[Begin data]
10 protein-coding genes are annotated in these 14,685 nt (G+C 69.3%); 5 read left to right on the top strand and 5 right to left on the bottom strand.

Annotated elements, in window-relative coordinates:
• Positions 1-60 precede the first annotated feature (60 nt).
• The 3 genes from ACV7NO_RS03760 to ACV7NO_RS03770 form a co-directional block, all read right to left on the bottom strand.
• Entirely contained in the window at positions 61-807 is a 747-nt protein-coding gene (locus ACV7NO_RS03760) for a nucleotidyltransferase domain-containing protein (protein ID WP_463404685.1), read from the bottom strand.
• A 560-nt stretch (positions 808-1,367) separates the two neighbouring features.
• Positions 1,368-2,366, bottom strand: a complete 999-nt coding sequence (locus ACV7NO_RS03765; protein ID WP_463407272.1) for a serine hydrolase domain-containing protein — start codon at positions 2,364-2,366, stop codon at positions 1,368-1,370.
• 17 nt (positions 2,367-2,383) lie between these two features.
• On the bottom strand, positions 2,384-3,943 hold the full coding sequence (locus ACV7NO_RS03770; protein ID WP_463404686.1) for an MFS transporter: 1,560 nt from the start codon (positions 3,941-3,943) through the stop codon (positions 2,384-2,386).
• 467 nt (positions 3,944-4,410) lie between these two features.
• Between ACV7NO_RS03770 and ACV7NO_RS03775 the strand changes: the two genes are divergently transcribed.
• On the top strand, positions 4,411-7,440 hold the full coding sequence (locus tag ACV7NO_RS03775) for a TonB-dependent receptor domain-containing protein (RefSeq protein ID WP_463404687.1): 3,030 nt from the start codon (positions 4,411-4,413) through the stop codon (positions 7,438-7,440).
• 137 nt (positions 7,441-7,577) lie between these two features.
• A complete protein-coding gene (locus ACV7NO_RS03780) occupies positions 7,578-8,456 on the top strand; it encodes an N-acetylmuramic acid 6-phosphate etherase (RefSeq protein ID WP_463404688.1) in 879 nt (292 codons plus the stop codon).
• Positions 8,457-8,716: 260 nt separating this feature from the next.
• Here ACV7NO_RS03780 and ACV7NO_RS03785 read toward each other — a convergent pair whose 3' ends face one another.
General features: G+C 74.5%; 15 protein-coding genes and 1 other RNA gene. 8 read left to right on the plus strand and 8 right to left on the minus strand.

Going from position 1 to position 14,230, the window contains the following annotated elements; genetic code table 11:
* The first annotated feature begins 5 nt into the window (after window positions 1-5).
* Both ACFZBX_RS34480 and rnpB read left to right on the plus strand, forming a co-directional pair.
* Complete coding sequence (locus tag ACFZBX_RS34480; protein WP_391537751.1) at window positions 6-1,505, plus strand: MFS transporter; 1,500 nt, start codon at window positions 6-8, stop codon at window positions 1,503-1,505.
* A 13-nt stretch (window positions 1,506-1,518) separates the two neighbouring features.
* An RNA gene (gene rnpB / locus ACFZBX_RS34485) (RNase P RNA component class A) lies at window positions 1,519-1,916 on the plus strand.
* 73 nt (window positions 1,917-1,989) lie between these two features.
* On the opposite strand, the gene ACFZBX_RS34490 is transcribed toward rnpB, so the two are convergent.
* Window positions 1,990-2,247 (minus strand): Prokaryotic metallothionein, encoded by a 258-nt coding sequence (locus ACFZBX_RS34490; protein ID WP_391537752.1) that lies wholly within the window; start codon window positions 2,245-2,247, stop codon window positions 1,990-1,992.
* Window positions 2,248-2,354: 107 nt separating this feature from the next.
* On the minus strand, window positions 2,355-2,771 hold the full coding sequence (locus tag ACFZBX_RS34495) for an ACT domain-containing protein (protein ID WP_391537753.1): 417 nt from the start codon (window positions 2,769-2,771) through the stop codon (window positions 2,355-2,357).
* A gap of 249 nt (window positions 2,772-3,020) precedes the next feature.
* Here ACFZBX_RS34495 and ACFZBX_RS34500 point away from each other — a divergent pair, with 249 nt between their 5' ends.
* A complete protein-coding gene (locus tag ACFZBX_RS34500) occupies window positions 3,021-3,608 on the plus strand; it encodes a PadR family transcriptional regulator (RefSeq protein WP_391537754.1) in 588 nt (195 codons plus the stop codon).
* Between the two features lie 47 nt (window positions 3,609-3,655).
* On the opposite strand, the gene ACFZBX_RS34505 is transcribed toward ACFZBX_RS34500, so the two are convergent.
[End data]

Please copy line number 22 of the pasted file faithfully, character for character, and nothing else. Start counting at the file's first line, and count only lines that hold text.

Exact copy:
* A 13-nt stretch (window positions 1,506-1,518) separates the two neighbouring features.